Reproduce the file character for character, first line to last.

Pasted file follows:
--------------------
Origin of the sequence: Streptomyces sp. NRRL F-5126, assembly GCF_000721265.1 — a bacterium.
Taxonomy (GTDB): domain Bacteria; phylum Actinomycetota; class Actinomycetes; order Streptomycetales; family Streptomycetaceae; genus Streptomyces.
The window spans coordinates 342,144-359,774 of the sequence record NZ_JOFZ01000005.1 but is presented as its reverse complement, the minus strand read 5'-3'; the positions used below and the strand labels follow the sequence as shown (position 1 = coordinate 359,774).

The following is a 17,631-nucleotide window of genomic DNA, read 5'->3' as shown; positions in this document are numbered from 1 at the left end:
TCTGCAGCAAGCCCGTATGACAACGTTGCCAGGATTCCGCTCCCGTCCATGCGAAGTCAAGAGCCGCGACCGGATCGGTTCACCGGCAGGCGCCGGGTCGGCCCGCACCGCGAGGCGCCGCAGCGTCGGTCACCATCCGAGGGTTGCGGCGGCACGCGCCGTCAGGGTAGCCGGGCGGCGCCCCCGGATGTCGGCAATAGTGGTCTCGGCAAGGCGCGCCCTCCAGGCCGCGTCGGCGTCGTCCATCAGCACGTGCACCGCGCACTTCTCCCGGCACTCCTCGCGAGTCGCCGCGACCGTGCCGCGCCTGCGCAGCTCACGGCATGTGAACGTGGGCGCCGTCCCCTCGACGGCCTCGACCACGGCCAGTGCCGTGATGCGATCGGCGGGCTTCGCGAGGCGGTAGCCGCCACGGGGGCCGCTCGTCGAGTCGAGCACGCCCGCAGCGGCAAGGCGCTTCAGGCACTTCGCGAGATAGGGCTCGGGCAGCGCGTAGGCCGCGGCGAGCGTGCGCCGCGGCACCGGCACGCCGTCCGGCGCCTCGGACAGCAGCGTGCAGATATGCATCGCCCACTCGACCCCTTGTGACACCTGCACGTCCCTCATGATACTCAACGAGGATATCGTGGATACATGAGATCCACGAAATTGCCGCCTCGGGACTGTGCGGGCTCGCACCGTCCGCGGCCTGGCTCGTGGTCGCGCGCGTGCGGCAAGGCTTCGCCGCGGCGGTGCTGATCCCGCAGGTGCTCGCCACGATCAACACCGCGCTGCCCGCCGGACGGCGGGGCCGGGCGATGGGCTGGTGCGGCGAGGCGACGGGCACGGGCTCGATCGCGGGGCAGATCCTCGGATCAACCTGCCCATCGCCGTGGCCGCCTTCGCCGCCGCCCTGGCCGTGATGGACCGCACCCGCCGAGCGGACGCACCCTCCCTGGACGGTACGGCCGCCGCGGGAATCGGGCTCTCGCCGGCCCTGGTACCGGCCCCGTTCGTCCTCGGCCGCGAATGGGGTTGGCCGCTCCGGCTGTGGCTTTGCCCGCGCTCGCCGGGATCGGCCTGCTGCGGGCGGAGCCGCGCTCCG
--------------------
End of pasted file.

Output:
Origin of the sequence: Streptomyces sp. NRRL F-5126, assembly GCF_000721265.1 — a bacterium.
Taxonomy (GTDB): domain Bacteria; phylum Actinomycetota; class Actinomycetes; order Streptomycetales; family Streptomycetaceae; genus Streptomyces.
The window spans coordinates 342,144-359,774 of the sequence record NZ_JOFZ01000005.1 but is presented as its reverse complement, the minus strand read 5'-3'; the positions used below and the strand labels follow the sequence as shown (position 1 = coordinate 359,774).

The following is a 17,631-nucleotide window of genomic DNA, read 5'->3' as shown; positions in this document are numbered from 1 at the left end:
TCTGCAGCAAGCCCGTATGACAACGTTGCCAGGATTCCGCTCCCGTCCATGCGAAGTCAAGAGCCGCGACCGGATCGGTTCACCGGCAGGCGCCGGGTCGGCCCGCACCGCGAGGCGCCGCAGCGTCGGTCACCATCCGAGGGTTGCGGCGGCACGCGCCGTCAGGGTAGCCGGGCGGCGCCCCCGGATGTCGGCAATAGTGGTCTCGGCAAGGCGCGCCCTCCAGGCCGCGTCGGCGTCGTCCATCAGCACGTGCACCGCGCACTTCTCCCGGCACTCCTCGCGAGTCGCCGCGACCGTGCCGCGCCTGCGCAGCTCACGGCATGTGAACGTGGGCGCCGTCCCCTCGACGGCCTCGACCACGGCCAGTGCCGTGATGCGATCGGCGGGCTTCGCGAGGCGGTAGCCGCCACGGGGGCCGCTCGTCGAGTCGAGCACGCCCGCAGCGGCAAGGCGCTTCAGGCACTTCGCGAGATAGGGCTCGGGCAGCGCGTAGGCCGCGGCGAGCGTGCGCCGCGGCACCGGCACGCCGTCCGGCGCCTCGGACAGCAGCGTGCAGATATGCATCGCCCACTCGACCCCTTGTGACACCTGCACGTCCCTCATGATACTCAACGAGGATATCGTGGATACATGAGATCCACGAAATTGCCGCCTCGGGACTGTGCGGGCTCGCACCGTCCGCGGCCTGGCTCGTGGTCGCGCGCGTGCGGCAAGGCTTCGCCGCGGCGGTGCTGATCCCGCAGGTGCTCGCCACGATCAACACCGCGCTGCCCGCCGGACGGCGGGGCCGGGCGATGGGCTGGTGCGGCGAGGCGACGGGCACGGGCTCGATCGCGGGGCAGATCCTCGGATCAACCTGCCCATCGCCGTGGCCGCCTTCGCCGCCGCCCTGGCCGTGATGGACCGCACCCGCCGAGCGGACGCACCCTCCCTGGACGGTACGGCCGCCGCGGGAATCGGGCTCTCGCCGGCCCTGGTACCGGCCCCGTTCGTCCTCGGCCGCGAATGGGGTTGGCCGCTCCGGCTGTGGCTTTGCCCGCGCTCGCCGGGATCGGCCTGCTGCGGGCGGAGCCGCGCTCCG